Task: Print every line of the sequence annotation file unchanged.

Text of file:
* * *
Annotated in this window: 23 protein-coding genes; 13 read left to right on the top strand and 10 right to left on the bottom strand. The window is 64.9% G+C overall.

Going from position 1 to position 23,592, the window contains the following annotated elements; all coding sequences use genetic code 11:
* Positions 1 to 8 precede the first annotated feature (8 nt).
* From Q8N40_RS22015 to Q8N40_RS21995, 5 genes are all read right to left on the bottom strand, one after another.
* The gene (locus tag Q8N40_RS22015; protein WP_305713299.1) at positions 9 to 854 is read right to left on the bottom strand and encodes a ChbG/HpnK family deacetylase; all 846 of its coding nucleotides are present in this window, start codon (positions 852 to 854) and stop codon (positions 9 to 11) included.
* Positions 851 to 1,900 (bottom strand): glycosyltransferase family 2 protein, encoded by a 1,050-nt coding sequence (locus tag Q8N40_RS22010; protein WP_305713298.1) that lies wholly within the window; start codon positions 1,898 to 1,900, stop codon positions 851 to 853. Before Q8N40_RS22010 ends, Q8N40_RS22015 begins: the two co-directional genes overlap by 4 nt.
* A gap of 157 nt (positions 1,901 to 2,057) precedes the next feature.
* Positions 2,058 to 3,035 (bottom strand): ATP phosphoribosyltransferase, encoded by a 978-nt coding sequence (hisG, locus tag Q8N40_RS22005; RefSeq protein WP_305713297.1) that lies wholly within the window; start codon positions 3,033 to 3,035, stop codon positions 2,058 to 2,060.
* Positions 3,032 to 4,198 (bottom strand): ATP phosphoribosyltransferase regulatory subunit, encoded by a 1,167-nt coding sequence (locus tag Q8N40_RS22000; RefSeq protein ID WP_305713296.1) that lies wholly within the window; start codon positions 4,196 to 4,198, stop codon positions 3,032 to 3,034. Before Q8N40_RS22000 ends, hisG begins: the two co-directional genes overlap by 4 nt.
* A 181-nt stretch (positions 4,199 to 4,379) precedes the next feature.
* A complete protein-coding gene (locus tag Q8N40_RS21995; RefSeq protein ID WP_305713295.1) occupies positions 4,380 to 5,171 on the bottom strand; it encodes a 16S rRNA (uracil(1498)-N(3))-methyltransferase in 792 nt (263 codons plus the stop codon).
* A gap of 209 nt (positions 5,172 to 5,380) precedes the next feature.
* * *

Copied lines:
Annotated in this window: 23 protein-coding genes; 13 read left to right on the top strand and 10 right to left on the bottom strand. The window is 64.9% G+C overall.

Going from position 1 to position 23,592, the window contains the following annotated elements; all coding sequences use genetic code 11:
* Positions 1 to 8 precede the first annotated feature (8 nt).
* From Q8N40_RS22015 to Q8N40_RS21995, 5 genes are all read right to left on the bottom strand, one after another.
* The gene (locus tag Q8N40_RS22015; protein WP_305713299.1) at positions 9 to 854 is read right to left on the bottom strand and encodes a ChbG/HpnK family deacetylase; all 846 of its coding nucleotides are present in this window, start codon (positions 852 to 854) and stop codon (positions 9 to 11) included.
* Positions 851 to 1,900 (bottom strand): glycosyltransferase family 2 protein, encoded by a 1,050-nt coding sequence (locus tag Q8N40_RS22010; protein WP_305713298.1) that lies wholly within the window; start codon positions 1,898 to 1,900, stop codon positions 851 to 853. Before Q8N40_RS22010 ends, Q8N40_RS22015 begins: the two co-directional genes overlap by 4 nt.
* A gap of 157 nt (positions 1,901 to 2,057) precedes the next feature.
* Positions 2,058 to 3,035 (bottom strand): ATP phosphoribosyltransferase, encoded by a 978-nt coding sequence (hisG, locus tag Q8N40_RS22005; RefSeq protein WP_305713297.1) that lies wholly within the window; start codon positions 3,033 to 3,035, stop codon positions 2,058 to 2,060.
* Positions 3,032 to 4,198 (bottom strand): ATP phosphoribosyltransferase regulatory subunit, encoded by a 1,167-nt coding sequence (locus tag Q8N40_RS22000; RefSeq protein ID WP_305713296.1) that lies wholly within the window; start codon positions 4,196 to 4,198, stop codon positions 3,032 to 3,034. Before Q8N40_RS22000 ends, hisG begins: the two co-directional genes overlap by 4 nt.
* A 181-nt stretch (positions 4,199 to 4,379) precedes the next feature.
* A complete protein-coding gene (locus tag Q8N40_RS21995; RefSeq protein ID WP_305713295.1) occupies positions 4,380 to 5,171 on the bottom strand; it encodes a 16S rRNA (uracil(1498)-N(3))-methyltransferase in 792 nt (263 codons plus the stop codon).
* A gap of 209 nt (positions 5,172 to 5,380) precedes the next feature.